Above: Image © fir0002, Wikimedia

Stovetop burners, fireworks, and old-fashioned light bulbs all work because of dancing electrons.

A stovetop burner turns red when it’s set to maximum. An old-fashioned light bulb gets too hot to handle after it’s on for a while. Certain chemicals, when set on fire, produce brilliant colours. But why do heat and light always seem to go together?

The answer lies in the smallest unit of matter, the atom. The atom can be thought of as a miniature solar system, with the positively charged protons and uncharged neutrons in the centre, or nucleus, and the negatively charged electrons filling up “orbits” around it.

Did you know? Heat, light and electricity can all be used to move electrons between orbitals.

The electrons are what allow atoms to react with each other in chemical reactions, and they are also what cause certain compounds to emit light when heated. When an atom is heated up, it starts to vibrate intensely. Any object in motion is said to have kinetic energy and some of this energy is absorbed by the electrons around the nucleus, which they use to jump from their usual orbit into a higher orbit. When an atom has electrons out of place like this, it is said to be in an “excited state”. This excited state is very unstable, and the electron quickly falls back down (“relaxes”) to its normal orbit, releasing its stored heat energy in the form of photons, which we see as light.

Did you know? The tungsten filament in a standard incandescent light bulb heats up to over 3,000 degrees Celsius when in use!

This effect can be used in lots of cool ways! The most famous example is an incandescent light bulb. Here, an electrical current is forced through a small metal resistor (the filament). Resistors get hot when electricity is moved through them; so hot, in fact, that it causes the filament to glow. One of the reasons incandescent bulbs are being phased out is because the majority of the energy used – up to 95 per cent – is spent heating up the filament, rather than producing light!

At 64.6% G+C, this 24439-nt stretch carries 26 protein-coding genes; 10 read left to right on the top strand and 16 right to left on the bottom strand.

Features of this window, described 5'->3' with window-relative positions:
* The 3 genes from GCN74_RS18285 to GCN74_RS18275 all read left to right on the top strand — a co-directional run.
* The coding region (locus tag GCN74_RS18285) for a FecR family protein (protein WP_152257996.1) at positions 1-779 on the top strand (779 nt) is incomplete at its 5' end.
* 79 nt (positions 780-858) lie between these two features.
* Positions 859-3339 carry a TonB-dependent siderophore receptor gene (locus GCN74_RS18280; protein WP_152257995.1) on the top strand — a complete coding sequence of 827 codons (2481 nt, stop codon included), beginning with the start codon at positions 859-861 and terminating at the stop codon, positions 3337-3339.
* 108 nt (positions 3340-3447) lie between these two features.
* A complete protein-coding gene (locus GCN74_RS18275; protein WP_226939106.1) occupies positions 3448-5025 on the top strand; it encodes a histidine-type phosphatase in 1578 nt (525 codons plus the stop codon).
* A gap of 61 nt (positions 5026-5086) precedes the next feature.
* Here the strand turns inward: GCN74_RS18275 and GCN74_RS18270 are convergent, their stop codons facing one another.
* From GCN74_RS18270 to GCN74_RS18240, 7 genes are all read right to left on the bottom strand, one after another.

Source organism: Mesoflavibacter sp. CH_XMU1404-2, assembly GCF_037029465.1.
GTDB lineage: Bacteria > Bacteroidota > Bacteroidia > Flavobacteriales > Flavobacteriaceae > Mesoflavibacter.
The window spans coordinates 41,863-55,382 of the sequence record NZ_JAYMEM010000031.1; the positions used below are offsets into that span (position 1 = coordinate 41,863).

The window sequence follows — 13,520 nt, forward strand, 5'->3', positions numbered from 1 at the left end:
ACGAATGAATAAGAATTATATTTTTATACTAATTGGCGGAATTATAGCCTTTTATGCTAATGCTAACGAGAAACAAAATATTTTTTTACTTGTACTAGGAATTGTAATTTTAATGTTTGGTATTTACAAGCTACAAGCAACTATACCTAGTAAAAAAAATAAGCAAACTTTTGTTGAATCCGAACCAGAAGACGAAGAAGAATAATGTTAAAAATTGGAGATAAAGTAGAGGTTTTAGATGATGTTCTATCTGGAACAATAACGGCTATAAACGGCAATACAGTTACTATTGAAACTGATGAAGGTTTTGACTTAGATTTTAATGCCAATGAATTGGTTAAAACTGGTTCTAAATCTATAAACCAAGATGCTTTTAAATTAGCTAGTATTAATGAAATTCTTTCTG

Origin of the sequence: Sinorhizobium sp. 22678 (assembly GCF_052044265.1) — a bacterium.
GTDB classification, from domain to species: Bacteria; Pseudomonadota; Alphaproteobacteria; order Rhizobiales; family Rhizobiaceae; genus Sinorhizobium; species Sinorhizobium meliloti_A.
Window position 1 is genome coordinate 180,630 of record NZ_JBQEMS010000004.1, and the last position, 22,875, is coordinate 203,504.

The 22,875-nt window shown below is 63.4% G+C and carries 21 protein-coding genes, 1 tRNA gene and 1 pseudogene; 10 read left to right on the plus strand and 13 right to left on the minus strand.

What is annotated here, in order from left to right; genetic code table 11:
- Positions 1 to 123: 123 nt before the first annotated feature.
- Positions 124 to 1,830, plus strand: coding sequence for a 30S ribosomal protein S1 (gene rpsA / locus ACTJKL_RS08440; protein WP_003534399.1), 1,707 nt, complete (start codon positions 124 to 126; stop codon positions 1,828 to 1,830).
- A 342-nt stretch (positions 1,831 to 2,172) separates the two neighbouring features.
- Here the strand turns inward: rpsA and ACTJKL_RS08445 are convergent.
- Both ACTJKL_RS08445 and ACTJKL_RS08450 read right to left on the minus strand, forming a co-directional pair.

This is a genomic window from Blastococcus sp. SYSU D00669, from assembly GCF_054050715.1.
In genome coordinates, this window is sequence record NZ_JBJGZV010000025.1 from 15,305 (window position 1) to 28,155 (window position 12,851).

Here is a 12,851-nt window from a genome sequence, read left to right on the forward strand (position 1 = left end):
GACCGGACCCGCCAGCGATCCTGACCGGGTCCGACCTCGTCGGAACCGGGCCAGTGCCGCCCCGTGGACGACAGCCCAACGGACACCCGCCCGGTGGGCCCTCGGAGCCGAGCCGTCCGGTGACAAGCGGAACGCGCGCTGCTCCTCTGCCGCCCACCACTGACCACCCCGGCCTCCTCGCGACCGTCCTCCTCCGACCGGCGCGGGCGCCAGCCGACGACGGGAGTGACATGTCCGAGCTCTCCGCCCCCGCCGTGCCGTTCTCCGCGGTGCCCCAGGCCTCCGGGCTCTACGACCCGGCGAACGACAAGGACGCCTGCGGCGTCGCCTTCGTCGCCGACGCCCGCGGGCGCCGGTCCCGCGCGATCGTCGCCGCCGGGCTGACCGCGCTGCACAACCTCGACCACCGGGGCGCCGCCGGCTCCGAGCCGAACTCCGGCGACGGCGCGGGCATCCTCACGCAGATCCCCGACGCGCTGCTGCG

Did you know? Colour production in fireworks is a fine art, and firework technicians often guard their new colour formulations closely! Some common ones: lithium carbonate burns red, barium chloride burns green, and copper chloride burns blue.

Fireworks also work on the same principle. Different salts (compounds containing metals) are used in the development of fireworks to produce different colours. This is because the amount of energy needed to rearrange electrons into a higher orbit depends on the type of metal contained in the salt. Metals that absorb higher energies will release shorter wavelength light (e.g. blue) when their electrons return to a lower orbit. Those absorbing lower energy will release light of longer wavelengths (e.g. red).

So there you have it — seeing light coming from a heated metal is really watching dancing electrons relaxing!

Learn more!

Derek van Pel

I am working on a Ph.D in Molecular Biology at the University of British Columbia, where my research is aimed at finding new anti-cancer therapeutics that can target weaknesses specific to tumour cells. I am an avid science educator, and when I'm not in the lab, writing for CurioCity, or volunteering with Let's Talk Science, I can be found teaching a 3rd year undergraduate biochemistry lab!

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Avatar  Joy

hi, if the characteristic light is from the cause of change in arrangement of electrons,excited from heat, can protons or neutron get excited by heat and produce characteristic light?